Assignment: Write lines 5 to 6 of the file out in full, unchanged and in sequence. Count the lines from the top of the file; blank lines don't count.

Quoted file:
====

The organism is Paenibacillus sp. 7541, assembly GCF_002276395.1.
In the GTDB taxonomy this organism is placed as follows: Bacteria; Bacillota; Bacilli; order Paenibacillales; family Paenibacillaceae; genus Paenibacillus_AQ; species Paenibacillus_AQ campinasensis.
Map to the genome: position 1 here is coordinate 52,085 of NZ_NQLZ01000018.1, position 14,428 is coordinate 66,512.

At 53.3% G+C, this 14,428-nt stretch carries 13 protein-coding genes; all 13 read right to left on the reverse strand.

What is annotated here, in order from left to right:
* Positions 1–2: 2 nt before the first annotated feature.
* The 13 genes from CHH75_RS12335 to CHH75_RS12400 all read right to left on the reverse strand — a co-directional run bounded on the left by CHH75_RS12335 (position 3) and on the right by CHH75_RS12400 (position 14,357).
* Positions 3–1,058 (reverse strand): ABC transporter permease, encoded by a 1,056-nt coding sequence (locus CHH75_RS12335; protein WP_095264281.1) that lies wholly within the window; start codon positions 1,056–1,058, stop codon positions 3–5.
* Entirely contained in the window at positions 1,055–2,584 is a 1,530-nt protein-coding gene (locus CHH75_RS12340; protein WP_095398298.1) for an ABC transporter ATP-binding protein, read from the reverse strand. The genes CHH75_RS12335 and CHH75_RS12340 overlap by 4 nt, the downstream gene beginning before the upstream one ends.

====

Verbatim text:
What is annotated here, in order from left to right:
* Positions 1–2: 2 nt before the first annotated feature.